Indian Express on March 22, 2017, 1:26 a.m.

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    ...Illustration: C R Sasikumar Perhaps Constable Yadav was a vegetarian with no opinion on the subject. Or perhaps good mutton curry would have spoilt the story he was trying to tell. Illustration: C R Sasikumar The BSF has been ambushed. Not by the enemy we face eyeball to eyeball every day across the nearly 3,000-km Indo-Pak border. But by one of its own. Sometime on January 8, Constable Tej Bahadur of the 29th Battalion of the BSF deployed on the LoC, who, after over 20 years of service, was supposed to proceed on voluntary retirement on January 31, decided enough was enough. In a couple of videos, shot probably with the assistance of unknown colleagues, Tej Bahadur created a compelling narrative of hardship and neglect around burnt chapatis and watery dal. For some reason, the quality of the mutton curry visible in the video was not commented upon. Perhaps Constable Yadav was a vegetarian with no opinion on the subject. ...

    Indian Express on Jan. 17, 2017, 12:25 a.m.

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    ... Law-making in democracies is seldom a cut and dried process.Public policy is a messy business full of compromises and concessions to prevailing public sentiments and expectations.The laws that emerge out of this churn further undergo a gestation period where they are assimilated into the legal system and social practice.There is often a significant time lag between the enactment of a law and its faithful observance, even in societies that have a higher level of adherence to the rule of law, than India.Given this complex relationship between law and society, it stands to reason that laws must be enacted with great care, and must be amended or repealed with even greater care.The recent debate about the Prevention of Corruption (PC) Act demands that changes must be seen in this context.The PC Act was passed in 1988 with a lot of expectations. ...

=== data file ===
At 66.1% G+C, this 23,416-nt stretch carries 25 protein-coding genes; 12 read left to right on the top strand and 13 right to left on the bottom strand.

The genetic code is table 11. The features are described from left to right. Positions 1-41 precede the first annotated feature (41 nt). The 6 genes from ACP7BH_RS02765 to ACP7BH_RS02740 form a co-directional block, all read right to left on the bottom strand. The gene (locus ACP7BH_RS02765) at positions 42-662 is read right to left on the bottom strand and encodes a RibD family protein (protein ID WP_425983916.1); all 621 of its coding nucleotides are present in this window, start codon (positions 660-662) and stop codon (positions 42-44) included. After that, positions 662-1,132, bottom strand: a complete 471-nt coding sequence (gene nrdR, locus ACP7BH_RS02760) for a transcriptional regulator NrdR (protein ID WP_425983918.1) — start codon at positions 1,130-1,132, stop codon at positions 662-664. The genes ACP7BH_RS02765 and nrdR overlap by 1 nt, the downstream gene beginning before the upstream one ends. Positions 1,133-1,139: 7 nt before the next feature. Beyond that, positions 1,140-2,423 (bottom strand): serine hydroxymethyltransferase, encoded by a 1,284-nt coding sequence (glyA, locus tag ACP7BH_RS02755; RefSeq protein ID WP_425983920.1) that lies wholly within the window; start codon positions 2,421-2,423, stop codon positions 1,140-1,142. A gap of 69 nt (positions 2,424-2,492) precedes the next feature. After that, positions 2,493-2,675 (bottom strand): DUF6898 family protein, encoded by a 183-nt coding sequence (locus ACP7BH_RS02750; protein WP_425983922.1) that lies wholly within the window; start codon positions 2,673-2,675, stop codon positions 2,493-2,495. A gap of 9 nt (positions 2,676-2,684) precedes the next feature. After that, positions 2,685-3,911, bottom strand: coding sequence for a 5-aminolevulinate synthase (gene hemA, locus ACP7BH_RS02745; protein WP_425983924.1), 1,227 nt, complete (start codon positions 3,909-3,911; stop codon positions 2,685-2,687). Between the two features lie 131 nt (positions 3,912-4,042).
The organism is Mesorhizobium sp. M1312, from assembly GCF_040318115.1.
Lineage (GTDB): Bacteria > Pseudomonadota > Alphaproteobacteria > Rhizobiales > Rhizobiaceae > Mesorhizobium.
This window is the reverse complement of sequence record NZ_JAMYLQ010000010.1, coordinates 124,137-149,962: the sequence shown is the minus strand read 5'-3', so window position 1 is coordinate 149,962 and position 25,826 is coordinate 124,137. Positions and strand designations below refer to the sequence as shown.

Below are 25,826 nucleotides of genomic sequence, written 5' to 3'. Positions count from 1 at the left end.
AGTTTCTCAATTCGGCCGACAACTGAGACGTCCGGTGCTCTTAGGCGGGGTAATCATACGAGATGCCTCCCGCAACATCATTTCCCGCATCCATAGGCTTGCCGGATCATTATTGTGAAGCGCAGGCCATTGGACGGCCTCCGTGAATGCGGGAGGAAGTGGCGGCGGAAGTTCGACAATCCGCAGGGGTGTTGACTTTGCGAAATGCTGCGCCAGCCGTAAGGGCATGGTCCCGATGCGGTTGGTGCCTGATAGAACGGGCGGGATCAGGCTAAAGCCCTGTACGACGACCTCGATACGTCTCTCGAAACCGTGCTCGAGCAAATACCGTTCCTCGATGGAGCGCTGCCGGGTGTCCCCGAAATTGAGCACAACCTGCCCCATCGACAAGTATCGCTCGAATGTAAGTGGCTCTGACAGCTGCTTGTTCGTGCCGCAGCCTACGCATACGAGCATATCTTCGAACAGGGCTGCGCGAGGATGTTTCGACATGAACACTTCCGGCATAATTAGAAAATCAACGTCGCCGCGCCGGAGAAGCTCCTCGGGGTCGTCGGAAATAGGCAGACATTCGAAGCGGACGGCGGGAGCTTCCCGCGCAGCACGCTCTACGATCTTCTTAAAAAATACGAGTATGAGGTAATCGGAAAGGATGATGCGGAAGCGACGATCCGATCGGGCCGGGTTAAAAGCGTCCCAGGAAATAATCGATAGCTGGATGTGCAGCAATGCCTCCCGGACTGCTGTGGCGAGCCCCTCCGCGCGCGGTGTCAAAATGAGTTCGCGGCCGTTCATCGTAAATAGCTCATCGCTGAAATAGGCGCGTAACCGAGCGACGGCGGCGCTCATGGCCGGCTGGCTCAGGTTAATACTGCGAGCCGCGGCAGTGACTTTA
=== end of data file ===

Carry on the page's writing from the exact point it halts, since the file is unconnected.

Indian Express on Sept. 9, 2016, midnight

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    ...While it is a testing time, I believe it is also a tremendous opportunity to earn goodwill and showcase our professional competence and progressive leadership.Unfortunately, as the recent intervention by the Mumbai High Court shows, we are not doing so.Policing revelry in India is still held hostage to past dogma and a mai-baap mentality that is anachronistic and deeply offensive to present-day democratic sensibilities.The writ in the Mumbai HC against the decision of the Mumbai police to clamp down on New Year's Eve celebrations, and the court's rejection of the stance of the Mumbai police is a case in point. ...

    Indian Express on Jan. 9, 2014, 1:27 a.m.

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    ...While the media and political parties cry themselves hoarse about the political and legal significance of this letter, for police officers across the country, it has evoked condemnation, embarrassment, indignation, anguish and sympathy in equal measure.For IPS officers, the letter raises troubling questions about our professional practices.It also creates a nagging sense of self doubt and uncertainty about the future of professional policing in India.Two points need to be borne in mind.First, policing around the world is an extremely dangerous profession.Second, policing India is a doubly hazardous task.For all its claims to being a democracy that enshrines the rule of law as a foundational principle, India remains a violent, fragmented and unstable society where, apart from their regular chores of preventing and detecting crime and maintaining law and order, the police routinely battle organised crime, terrorism and leftwing extremism.In India, violence is not just an individual moral aberration. ...

    Indian Express on Sept. 9, 2013, 12:35 a.m.